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Tigers come alive in fifth to back sharp Fister



Lucas Harrell baffled the Tigers for 4 2/3 innings and protected a two-run lead. By the time he got the third out of the fifth, he was down. By the time a Tiger was retired in the sixth, Harrell was out.

"He's a good Major League pitcher," manager Jim Leyland said after the Tigers' 6-2 win over the Astros on Tuesday at Comerica Park. "He got a little hyper there when he got in trouble, and we were able to take advantage of it."

This is what the Tigers can do to young pitchers. On this night, though, it was a few unlikely Tigers who helped turn a pitching duel into another win over Houston, with Doug Fister retiring 12 straight at one point and going seven strong innings to improve to 5-1.

"When you're a bench guy, any way you can contribute, you want to contribute," said Don Kelly, whose RBI single helped fuel a three-run fifth inning that changed the tone of the game.

By the time Miguel Cabrera sent a Hector Ambriz pitch halfway up the left-field seats for a seventh-inning solo homer and his 41st RBI, the margin left the Astros' early lead unrecognizable. Yet Detroit's sixth win in as many tries against Houston in two weeks marked the first time the Tigers trailed by multiple runs in any of them.

Houston's young hitters took advantage of Fister while he was trying to settle in early, and they built a 2-0 lead. Meanwhile, for half of the game, Harrell showed neither the inclination nor the mistakes to give it up, holding Detroit to a Torii Hunter infield single and two walks into the fifth while inducing eight ground-ball outs.

Not only was he an out away from qualifying for the win, Harrell had the bottom third of the order coming up. On this night, that included Kelly -- who has filled in the last three games for the injured Austin Jackson -- and Ramon Santiago, who was giving shortstop Jhonny Peralta a day off.

If Harrell could have kept rolling, he wouldn't have seen Cabrera and Prince Fielder again until the seventh. By the time Cabrera stepped up to lead off the sixth, the damage was done. Detroit's secondary hitters had gotten him. Omar Infante, for that matter, had arguably gotten in his head.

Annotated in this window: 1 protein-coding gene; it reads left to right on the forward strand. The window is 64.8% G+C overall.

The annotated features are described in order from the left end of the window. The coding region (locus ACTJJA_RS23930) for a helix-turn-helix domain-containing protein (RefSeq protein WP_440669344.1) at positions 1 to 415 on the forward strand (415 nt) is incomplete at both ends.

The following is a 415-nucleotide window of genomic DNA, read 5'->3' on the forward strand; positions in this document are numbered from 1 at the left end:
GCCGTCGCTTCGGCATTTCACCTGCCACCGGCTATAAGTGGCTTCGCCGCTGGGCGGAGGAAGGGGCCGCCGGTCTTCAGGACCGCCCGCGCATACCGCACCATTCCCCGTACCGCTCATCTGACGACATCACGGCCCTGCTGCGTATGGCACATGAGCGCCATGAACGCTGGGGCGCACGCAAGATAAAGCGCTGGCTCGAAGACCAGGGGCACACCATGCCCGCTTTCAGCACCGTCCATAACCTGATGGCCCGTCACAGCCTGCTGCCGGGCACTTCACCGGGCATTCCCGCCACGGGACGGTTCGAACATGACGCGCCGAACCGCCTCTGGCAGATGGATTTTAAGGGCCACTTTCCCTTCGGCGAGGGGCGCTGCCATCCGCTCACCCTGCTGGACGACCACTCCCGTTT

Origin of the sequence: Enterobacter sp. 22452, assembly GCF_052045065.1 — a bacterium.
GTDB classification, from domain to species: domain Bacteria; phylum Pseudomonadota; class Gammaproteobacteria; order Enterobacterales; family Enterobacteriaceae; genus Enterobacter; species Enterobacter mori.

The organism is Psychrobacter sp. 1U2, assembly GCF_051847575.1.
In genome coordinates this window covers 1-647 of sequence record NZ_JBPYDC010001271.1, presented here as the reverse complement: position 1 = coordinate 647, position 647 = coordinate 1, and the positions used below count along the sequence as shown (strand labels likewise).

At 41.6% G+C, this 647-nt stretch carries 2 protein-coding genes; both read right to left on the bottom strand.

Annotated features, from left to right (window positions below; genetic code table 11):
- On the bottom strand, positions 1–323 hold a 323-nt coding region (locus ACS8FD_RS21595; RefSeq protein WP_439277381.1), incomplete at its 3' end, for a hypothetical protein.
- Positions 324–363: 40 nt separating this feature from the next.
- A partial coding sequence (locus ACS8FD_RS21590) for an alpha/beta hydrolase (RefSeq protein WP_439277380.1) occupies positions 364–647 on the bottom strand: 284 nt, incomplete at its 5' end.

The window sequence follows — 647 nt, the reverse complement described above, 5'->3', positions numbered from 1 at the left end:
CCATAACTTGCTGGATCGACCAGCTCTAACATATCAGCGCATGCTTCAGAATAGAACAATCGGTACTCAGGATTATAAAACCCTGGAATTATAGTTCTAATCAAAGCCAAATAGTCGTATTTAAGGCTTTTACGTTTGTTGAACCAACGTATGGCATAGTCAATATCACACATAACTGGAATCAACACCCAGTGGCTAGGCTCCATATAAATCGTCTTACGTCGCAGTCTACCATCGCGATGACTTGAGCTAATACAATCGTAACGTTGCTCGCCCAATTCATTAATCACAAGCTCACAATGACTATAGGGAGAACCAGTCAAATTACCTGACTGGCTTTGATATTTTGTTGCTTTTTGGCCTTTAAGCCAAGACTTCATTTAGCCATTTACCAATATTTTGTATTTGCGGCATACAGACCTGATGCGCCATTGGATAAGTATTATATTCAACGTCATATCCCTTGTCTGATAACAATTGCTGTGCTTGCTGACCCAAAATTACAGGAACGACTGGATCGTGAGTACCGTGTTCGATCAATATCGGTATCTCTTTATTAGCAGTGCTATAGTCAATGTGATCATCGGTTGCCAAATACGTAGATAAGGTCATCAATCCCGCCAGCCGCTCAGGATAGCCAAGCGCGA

Normally, Infante does that from the ninth spot, setting up the top of the order. With Kelly and Santiago starting on Tuesday, Infante hit seventh. His two-out single in the fifth extended the inning for them. His ensuing stolen base changed the tone of it altogether and set up Harrell's demise.

"I think when Omar stole the base, it changed the whole inning," Leyland said. "I think all of a sudden now, [Harrell is] trying not to give up a run. I thought that was huge."

With a 10-30 team that has struggled mightily to plate runs at various times, it's a hard mentality to fault. More than a couple of Tigers pitchers went through that in 2003, when Detroit lost 119 games.

Infante has the green light to steal a base by default; it only changes if there's a big hitter up. With a 2-2 count, Kelly batting, Santiago on deck and Harrell seemingly focused on Kelly, Infante made it without a throw.

With a full count, Infante not only was in scoring position, he had the chance to take a running start off second.

"With two strikes, you're not trying to do too much at all," Kelly said. "You just want to stay within yourself and really put it in play. I mean, you're trying to still get a good pitch, but you want to be able to barrel the ball up and put it in play, which gives the team a chance to score. ...

"If he doesn't steal second there, it's [runners at] first and second, nobody's in. The steal was huge."

All Kelly needed was a liner to left for Infante to score easily. With Houston's lead halved to 2-1, Harrell never looked the same.

"He was working really fast, and later we got him out of rhythm a little bit," Santiago said. "We tried to [get him to] pitch a little bit slower, take some time outs, try to get the tempo down."

For that matter, Santiago's opposite-field double with authority looked different, too. He was just 4-for-26 on the season, and hadn't played since May 5 in Houston. He tried to keep his bat as fresh as he could taking early batting practice, but his approach was veteran.

"He gave me a sinker away and I didn't try to pull the sinker," he said. "You've gotta go the other way. We had a good approach that inning. That was big for us."

Andy Dirks, whose three-hit game fueled Monday's win, added another clutch hit with a go-ahead ground-rule double over the out-of-town scoreboard in right-center. Only a high hop off the warning track kept Dirks from third base and potentially scoring.

"He was making good pitches, wasn't leaving much over the plate, mixing it up pretty well," Dirks said of Harrell early. "And after you see a guy a couple times, usually you see what he's got and it gives you a little bit of an edge."

Harrell (3-4) ended the threat there, but he couldn't recover against the middle of the Tigers order in the sixth, exiting after Cabrera doubled and scored on a Victor Martinez single. Travis Blackley didn't allow a hit, but his wild pitch allowed Prince Fielder to score for a 5-2 lead.

"I felt like I was good all game," Harrell said. "I felt like the pitches that Santiago and those guys hit I felt like those were balls that, I don't want to say should've been caught, but I felt like that could've been close to being caught."


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